Pitchshifter, The Wedgewood Rooms, Southsea REVIEW: The show must go on despite power cut

Support act Earthtone9 are in full-flow and building a good head of steam, and then'¦

Tuesday, 20th November 2018, 9:12 am
Updated Tuesday, 20th November 2018, 10:16 am
Pitchshifter live at The Wedgewood Rooms, Southsea, November 19, 2018. Picture by Chris Broom

Everything goes dark and the sound cuts out. It soon becomes clear that the power cut is affecting more than just the venue and has knocked out large parts of Portsmouth. It's a frustrating situation at the best of times, but this is the opening night of the tour for '˜rocktronica' act Pitchshifter '“ and not just any tour, it's their first shows anywhere in a decade.  Let's put it this way, the band's material would not be best served by an impromptu acoustic strum-along instead.

There's even a fan, as frontman JS Clayden later points out, who had come all the way from Washington DC for this opening night.

So, kudos to the Wedge's staff for keeping cool under pressure and getting things back up and running as soon as possible. Once power is restored and after equipment checks, the headliners take the stage a mere 15 minutes late. The tour is ostensibly to mark 20 years of their cult-classic www.pitchshifter.com album, where they successfully melded metal with electronica for the first time. Appropriately enough they kick off with its opening track, a blistering Microwaved.  For an act that's been '˜in cryo-stasis' for 10 years, the five-piece look, and sound in remarkably rude health.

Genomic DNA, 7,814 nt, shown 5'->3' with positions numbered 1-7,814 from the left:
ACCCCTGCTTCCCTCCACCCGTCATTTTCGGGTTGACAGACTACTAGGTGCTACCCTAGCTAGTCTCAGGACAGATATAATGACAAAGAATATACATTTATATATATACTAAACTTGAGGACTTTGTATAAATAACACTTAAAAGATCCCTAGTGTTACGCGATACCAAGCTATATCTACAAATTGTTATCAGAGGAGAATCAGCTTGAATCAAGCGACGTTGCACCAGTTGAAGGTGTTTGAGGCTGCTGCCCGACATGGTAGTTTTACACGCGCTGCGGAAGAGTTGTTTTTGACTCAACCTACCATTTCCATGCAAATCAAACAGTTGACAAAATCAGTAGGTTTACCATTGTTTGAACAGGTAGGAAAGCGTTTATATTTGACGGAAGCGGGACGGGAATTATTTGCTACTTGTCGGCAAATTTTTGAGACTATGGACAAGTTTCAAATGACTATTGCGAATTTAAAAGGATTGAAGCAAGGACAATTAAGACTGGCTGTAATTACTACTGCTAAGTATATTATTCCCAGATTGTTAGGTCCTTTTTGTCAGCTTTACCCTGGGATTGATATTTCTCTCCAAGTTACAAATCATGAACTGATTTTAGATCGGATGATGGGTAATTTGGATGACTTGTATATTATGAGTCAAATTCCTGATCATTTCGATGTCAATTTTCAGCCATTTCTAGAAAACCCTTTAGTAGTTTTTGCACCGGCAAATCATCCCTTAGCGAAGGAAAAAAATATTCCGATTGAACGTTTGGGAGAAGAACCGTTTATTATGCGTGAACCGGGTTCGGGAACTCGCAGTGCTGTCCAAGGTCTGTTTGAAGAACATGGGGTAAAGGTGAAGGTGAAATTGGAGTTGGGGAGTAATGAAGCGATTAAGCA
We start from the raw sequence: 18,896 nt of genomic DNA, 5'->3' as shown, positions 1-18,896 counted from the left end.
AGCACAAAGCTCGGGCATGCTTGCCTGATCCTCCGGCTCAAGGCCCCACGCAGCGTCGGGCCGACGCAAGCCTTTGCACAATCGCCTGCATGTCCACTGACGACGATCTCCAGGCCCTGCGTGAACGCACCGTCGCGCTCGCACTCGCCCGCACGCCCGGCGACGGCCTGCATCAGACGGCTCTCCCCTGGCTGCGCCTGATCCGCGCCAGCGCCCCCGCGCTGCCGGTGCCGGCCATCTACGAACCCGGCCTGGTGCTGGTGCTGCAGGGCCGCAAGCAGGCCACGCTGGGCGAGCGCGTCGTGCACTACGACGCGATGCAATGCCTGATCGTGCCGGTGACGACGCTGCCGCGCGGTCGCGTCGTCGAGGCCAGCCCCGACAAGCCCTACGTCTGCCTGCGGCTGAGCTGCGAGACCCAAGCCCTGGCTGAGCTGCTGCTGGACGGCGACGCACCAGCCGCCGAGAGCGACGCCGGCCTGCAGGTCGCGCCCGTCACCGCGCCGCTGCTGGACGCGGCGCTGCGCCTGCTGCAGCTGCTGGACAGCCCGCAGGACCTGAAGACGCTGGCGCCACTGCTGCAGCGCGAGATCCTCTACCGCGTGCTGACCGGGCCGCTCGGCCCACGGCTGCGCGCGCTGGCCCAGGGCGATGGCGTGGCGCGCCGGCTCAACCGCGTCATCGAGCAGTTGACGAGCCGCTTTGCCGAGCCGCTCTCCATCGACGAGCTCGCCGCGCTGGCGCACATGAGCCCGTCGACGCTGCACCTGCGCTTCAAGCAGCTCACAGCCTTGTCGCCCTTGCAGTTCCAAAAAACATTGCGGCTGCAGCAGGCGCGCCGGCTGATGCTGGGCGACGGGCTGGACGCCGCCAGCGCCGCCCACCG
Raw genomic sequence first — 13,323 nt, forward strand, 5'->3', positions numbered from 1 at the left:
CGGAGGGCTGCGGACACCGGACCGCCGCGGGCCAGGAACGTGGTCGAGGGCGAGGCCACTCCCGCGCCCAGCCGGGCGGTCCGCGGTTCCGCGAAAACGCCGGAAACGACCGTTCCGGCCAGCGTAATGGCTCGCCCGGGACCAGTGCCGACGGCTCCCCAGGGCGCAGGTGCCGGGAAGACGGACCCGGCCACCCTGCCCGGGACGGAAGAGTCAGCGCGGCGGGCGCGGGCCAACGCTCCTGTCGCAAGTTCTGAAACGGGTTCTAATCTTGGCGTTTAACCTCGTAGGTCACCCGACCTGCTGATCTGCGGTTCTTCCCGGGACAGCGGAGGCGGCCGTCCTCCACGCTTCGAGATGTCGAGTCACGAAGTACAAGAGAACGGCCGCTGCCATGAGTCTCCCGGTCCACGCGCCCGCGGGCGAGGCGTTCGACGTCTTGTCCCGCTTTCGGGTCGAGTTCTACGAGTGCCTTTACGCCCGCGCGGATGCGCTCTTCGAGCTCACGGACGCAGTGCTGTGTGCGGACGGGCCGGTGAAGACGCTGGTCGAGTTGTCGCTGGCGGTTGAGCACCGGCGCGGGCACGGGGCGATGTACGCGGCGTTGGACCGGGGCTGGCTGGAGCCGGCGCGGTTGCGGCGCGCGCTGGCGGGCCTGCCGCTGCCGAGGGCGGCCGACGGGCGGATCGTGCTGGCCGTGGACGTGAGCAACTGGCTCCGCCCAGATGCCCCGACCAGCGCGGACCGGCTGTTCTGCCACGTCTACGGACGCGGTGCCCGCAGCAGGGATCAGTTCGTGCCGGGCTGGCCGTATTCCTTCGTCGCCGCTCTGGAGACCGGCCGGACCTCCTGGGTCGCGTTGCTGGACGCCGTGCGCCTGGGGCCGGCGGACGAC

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Pitchshifter live at The Wedgewood Rooms, Southsea, November 19, 2018. Picture by Chris Broom

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There's plenty of banter and even though JS jokes that the '˜B12 shots are wearing off', once the music starts, the righteous anger of the band's anti-establishment anthems remains undimmed. He's joined by band founder and brother Mark on bass, while brothers Tim and Dan Rayner flank the stage on guitars. Full marks too to drummer Simon Hutchby, who also played with Earthtone9 '“ his none-more-intense playing could give any drum-machine a run for its money. Several songs spark a full-on mosh. Hidden Agenda, with its demented jungle-beat blasts and crunching guitars is a high point, as is a furious Virus. JS tells us they've never been '˜one of those hair metal, rock'n'roll bands', so they won't leave the stage for fake encores, before finishing with two more .com stormers '“ Please Sir and Genius, and the crowd could have happily gone for more. If there's any rust present at this first show, it's not noticeable. By the time they reach the tour's climax in their hometown of Nottingham they'll be unstoppable.

And for those few who opted to leave in the power cut, more fool them.